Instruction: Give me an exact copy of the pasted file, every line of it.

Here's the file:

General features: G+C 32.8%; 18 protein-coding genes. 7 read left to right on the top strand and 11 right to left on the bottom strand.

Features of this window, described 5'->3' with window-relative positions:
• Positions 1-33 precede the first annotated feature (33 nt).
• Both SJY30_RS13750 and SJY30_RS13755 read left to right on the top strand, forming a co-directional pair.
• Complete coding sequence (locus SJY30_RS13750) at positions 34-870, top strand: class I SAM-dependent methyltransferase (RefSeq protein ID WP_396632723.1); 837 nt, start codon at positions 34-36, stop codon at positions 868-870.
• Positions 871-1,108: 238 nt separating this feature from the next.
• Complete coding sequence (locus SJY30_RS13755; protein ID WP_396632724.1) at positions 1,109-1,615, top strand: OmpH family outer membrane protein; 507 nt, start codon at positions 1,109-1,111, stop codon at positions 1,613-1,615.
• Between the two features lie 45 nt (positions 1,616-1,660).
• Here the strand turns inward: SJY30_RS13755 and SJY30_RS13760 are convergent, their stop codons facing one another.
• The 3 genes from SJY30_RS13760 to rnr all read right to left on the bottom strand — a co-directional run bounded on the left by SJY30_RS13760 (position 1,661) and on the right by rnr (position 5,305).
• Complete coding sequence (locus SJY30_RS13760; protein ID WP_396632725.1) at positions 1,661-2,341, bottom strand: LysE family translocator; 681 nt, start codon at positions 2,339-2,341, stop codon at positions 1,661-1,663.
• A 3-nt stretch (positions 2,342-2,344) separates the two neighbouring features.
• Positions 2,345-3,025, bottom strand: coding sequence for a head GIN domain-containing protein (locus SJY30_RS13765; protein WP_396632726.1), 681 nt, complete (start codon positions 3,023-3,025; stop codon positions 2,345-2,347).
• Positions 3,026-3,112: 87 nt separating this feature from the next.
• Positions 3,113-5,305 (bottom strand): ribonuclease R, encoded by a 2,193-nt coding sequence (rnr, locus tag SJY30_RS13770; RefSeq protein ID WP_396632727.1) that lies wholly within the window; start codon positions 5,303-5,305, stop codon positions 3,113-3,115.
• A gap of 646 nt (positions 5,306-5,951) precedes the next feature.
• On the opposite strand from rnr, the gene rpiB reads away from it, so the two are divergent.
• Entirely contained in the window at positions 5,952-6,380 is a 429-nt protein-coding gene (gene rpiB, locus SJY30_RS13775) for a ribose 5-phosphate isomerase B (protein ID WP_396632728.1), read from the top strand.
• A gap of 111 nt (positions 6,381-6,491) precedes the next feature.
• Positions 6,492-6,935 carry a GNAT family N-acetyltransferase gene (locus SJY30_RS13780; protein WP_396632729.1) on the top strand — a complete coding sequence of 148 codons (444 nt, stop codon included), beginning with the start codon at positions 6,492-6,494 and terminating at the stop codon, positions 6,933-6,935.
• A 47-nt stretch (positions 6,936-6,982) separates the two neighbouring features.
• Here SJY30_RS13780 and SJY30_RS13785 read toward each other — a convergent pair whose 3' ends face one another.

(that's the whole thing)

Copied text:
General features: G+C 32.8%; 18 protein-coding genes. 7 read left to right on the top strand and 11 right to left on the bottom strand.

Features of this window, described 5'->3' with window-relative positions:
• Positions 1-33 precede the first annotated feature (33 nt).
• Both SJY30_RS13750 and SJY30_RS13755 read left to right on the top strand, forming a co-directional pair.
• Complete coding sequence (locus SJY30_RS13750) at positions 34-870, top strand: class I SAM-dependent methyltransferase (RefSeq protein ID WP_396632723.1); 837 nt, start codon at positions 34-36, stop codon at positions 868-870.
• Positions 871-1,108: 238 nt separating this feature from the next.
• Complete coding sequence (locus SJY30_RS13755; protein ID WP_396632724.1) at positions 1,109-1,615, top strand: OmpH family outer membrane protein; 507 nt, start codon at positions 1,109-1,111, stop codon at positions 1,613-1,615.
• Between the two features lie 45 nt (positions 1,616-1,660).
• Here the strand turns inward: SJY30_RS13755 and SJY30_RS13760 are convergent, their stop codons facing one another.
• The 3 genes from SJY30_RS13760 to rnr all read right to left on the bottom strand — a co-directional run bounded on the left by SJY30_RS13760 (position 1,661) and on the right by rnr (position 5,305).
• Complete coding sequence (locus SJY30_RS13760; protein ID WP_396632725.1) at positions 1,661-2,341, bottom strand: LysE family translocator; 681 nt, start codon at positions 2,339-2,341, stop codon at positions 1,661-1,663.
• A 3-nt stretch (positions 2,342-2,344) separates the two neighbouring features.
• Positions 2,345-3,025, bottom strand: coding sequence for a head GIN domain-containing protein (locus SJY30_RS13765; protein WP_396632726.1), 681 nt, complete (start codon positions 3,023-3,025; stop codon positions 2,345-2,347).
• Positions 3,026-3,112: 87 nt separating this feature from the next.
• Positions 3,113-5,305 (bottom strand): ribonuclease R, encoded by a 2,193-nt coding sequence (rnr, locus tag SJY30_RS13770; RefSeq protein ID WP_396632727.1) that lies wholly within the window; start codon positions 5,303-5,305, stop codon positions 3,113-3,115.
• A gap of 646 nt (positions 5,306-5,951) precedes the next feature.
• On the opposite strand from rnr, the gene rpiB reads away from it, so the two are divergent.
• Entirely contained in the window at positions 5,952-6,380 is a 429-nt protein-coding gene (gene rpiB, locus SJY30_RS13775) for a ribose 5-phosphate isomerase B (protein ID WP_396632728.1), read from the top strand.
• A gap of 111 nt (positions 6,381-6,491) precedes the next feature.
• Positions 6,492-6,935 carry a GNAT family N-acetyltransferase gene (locus SJY30_RS13780; protein WP_396632729.1) on the top strand — a complete coding sequence of 148 codons (444 nt, stop codon included), beginning with the start codon at positions 6,492-6,494 and terminating at the stop codon, positions 6,933-6,935.
• A 47-nt stretch (positions 6,936-6,982) separates the two neighbouring features.
• Here SJY30_RS13780 and SJY30_RS13785 read toward each other — a convergent pair whose 3' ends face one another.